Adam Mandeville: The Everyday Scholar

A blog to keep my mind from deteriorating after college

The debate over raising the debt limit seems to be coming to a conclusion, after weeks of wondering what it would mean for the United States to default. The warnings said that the United States’ credit rating would be damaged, leading to problems with long-term investment from other countries, while others said that not much would happen if the United States defaulted. The United States is still a reliable country for investment, the only real option from countries like China who still have money to invest. Regardless, the new plan will reduce spending by $2.4 trillion over the next decade, raise the debt limit in stages to avoid default, and allow for a bipartisan committee to agree to another round of cuts. If they fail to come up with a new budget in November, there will be automatic cuts to defense and Medicare, which is supposed to hurt Republicans and Democrats equally.

Polling shows that nobody really wants to cut Medicare or Social Security and that defense is the most easily sacrificed, as the current wars and attempts at American hegemony are unpopular. Polls show that even Tea Party supporters do not want cuts to Medicare or Social Security. The President and party leaders, as well as the media, have pointed out that few are satisfied with the results of the debt debate, though it is clear the Republican congressmen are not acting on the behalf of their constituents in arguing for limiting popular programs. Meanwhile, Democratic attempts to reach a compromise have made them less favorable with their party members as well, as they try to shun their image as the profligate party.

          

A graph from the New York Times showing reader comments. Although the source is biased, fewer people support reductions in spending without increases in revenue, yet they are more stalwart in their opinion (indicated by deeper orange colors).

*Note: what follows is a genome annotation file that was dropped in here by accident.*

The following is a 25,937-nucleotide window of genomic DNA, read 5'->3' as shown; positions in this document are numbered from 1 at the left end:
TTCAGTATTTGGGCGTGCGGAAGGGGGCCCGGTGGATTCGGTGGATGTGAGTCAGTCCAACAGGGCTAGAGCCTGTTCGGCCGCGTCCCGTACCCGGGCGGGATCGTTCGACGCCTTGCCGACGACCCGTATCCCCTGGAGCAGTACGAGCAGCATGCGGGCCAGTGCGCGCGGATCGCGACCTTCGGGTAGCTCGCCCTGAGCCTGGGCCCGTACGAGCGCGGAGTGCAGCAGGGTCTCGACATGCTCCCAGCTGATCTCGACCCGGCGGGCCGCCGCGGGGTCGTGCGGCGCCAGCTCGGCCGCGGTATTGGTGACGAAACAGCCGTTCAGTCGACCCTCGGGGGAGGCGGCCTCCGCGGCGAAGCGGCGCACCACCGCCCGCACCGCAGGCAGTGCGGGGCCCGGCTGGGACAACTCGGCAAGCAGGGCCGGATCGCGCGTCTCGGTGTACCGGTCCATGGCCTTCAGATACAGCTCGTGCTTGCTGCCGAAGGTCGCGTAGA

Even though a majority of people would be accepting of closing tax loopholes and increasing revenues, the deal reached does not promise any increase in revenue. The compromise may not even pay off for Democrats, since the cuts could stall the economy, creating more joblessness and less economic recovery, hurting Obama’s chances of reelection. High confidence in the government, like tax cuts to increase consumer spending, do not help our economy.

As the graph below shows, most of the debt we have was accumulated under George W. Bush, mainly on unnecessary wars in Iraq and Afghanistan. People seem to fail to understand these facts about what occurs under Republican presidencies. Bush acted unhampered by Congress and made himself into a legislative authority, whereas Obama has come off as weak for trying to be partisan and not being forceful with his agenda. He, too, passed tax cuts that do not help the economy and only further put us into debt.

          

Source: New York Times

One problem in convincing people of the increases in spending under Republican presidents is the idea that Democrats are associated with the government. Thus, when something goes wrong in Washington, Democrats face the backlash. The author of the linked article, Stanley Greenberg, says that having Democrats enact large reforms, rather than half-hearted measures produced by compromise and fear of appearing socialist, are less desirable than overhauls to tax reform and immigration policy. Strong reform from Democrats could have been popular with the public, but was not popular in the Republican-led House.

It is truly sad that Obama did not do more when he had the chance at the beginning of his term before the 2010 elections. It seemed that even at the early stage he was worried about his chances of reelection, and that cost him the opportunities to make a difference. (Certainly with other policies, such as reform to gay rights, he has never spearheaded a progressive effort). The president, especially in G.W.’s term, has the opportunity to inform policy while Congress waffles. I can respect Obama’s desire to restore the Congress to its original duties, of being a more representative legislative body, but it failed Obama and the rest of America, and probably would’ve failed us again if he did not act on the debt. My hope for the next election is that, as a second-term president, Obama will be less scared to make a difference.

2 years ago
  1. everydayscholar posted this